6/ “Turks out of Cyprus!”

January 2007. Around to the Australian Open Marcos Baghdatis finds himself courting controversy after being filmed shouting anti-Turk slogans during a simple barbecue. The video, showing the Cypriot maybe a little drunk, brandishing a flare and shouting “Turks out of Cyprus” whilst surrounded by a handful of Greek fans, who had organized the event, creates an enormous buzz on the internet. "In this video, I was defending the interests of my country, Cyprus, and I was protesting against a situation that is not recognized by the United Nations" defended the player, referring to the occupation of the northern part of the Eastern Mediterranean island by Turkey. Of course Marcos, but we prefer to see you fighting with your racquet. Memories.  

7/ Matches behind closed doors

Båstad. A small Swedish resort where less than 5000 souls live in the off-season. Three bakeries, a hospital, twenty clay tennis courts and each year, a small tournament held since the early 1950s. However, in 1975, this peaceful village was requisitioned to accommodate a high-risk match between Sweden and Augusto Pinochet's Chile for the Davis Cup by BNP Paribas. Searched and held a few miles from the stadium, more than 7,000 protesters hostile to “Augusto Pinocchio” tried in vain to disrupt the matches that were all played behind closed doors: only journalists, city staff and hundreds of police officers had the opportunity to attend matches, won by Björn Borg and his teammates. Imperturbable as ever.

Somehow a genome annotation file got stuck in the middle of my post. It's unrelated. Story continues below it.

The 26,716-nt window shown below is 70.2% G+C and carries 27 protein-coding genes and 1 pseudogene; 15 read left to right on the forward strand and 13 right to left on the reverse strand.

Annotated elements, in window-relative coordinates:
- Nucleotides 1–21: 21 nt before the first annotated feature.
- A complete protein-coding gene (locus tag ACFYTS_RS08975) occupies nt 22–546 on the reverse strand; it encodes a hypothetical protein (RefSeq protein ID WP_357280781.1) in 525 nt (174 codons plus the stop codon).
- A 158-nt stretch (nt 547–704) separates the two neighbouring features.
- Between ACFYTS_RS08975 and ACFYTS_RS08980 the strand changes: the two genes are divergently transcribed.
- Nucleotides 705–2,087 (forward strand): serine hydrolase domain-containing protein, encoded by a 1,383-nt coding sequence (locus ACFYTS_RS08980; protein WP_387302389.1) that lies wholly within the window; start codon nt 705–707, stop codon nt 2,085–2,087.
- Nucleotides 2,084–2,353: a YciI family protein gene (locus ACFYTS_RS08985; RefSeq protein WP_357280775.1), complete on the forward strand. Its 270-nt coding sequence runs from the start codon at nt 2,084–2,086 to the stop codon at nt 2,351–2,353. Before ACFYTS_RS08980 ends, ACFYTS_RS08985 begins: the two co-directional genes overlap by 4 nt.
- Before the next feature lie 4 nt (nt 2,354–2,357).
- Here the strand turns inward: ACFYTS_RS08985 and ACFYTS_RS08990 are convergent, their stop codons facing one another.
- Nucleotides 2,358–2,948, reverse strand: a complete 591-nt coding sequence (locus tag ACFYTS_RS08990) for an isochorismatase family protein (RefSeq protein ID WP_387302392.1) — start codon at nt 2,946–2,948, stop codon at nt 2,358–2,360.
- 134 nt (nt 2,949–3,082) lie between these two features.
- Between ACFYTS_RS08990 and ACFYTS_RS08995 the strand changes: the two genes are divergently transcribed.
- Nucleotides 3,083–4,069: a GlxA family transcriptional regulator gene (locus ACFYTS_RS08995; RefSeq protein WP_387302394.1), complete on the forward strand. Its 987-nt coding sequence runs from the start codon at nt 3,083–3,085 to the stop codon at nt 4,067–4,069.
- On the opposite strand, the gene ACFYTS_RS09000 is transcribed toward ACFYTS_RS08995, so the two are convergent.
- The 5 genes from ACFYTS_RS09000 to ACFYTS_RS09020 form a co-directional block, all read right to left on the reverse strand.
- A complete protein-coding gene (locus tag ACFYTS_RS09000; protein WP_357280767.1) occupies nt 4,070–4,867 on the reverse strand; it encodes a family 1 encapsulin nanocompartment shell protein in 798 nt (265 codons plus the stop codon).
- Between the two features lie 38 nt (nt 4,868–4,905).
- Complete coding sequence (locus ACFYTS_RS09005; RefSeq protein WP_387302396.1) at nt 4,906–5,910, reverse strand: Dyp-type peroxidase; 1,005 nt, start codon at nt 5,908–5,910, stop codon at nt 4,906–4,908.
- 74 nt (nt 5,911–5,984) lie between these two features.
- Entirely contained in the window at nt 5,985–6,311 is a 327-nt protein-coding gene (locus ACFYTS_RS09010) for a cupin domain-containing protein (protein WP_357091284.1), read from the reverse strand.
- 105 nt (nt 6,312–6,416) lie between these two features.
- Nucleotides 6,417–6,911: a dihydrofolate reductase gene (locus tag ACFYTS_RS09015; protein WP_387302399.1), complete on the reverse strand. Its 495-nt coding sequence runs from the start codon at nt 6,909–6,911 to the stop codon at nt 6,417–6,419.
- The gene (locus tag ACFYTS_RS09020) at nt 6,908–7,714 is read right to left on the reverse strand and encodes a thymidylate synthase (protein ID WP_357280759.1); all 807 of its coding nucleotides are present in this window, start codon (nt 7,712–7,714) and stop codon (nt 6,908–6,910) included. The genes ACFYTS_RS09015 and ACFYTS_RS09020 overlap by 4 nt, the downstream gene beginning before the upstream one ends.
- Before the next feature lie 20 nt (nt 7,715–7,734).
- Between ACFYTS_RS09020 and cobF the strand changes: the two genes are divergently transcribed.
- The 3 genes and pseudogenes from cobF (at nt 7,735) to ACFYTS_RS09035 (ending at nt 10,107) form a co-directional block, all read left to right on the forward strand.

8/ Fight! Bosnia and Herzegovina and Paul-Henri Mathieu

In 2008, a fight between Serbian and Bosnian fans erupted in the alleys of the Australian Open. Fans of both clans, who were coming out of the match between Novak Djokovic and the Bosnian-born American Amer Delic, fought with chairs in front of the center court in a sort-of morbid tribute to the war between the two nations in the early 1990s. A rare event in the usually very cozy world of the Australian tournament, considered very family-friendly. Result: a woman was slightly wounded in the head and thirty people were arrested, most of them being men in their twenties. Kids, actually, who already made a show in the previous round by disrupting the match between Paul-Henri Mathieu and Amer Delic. "The attitude of the spectators is shameful,” said the Frenchman afterwards in exasperation. “If they're not interested by tennis then they should go to the bar." Maybe not such a good idea...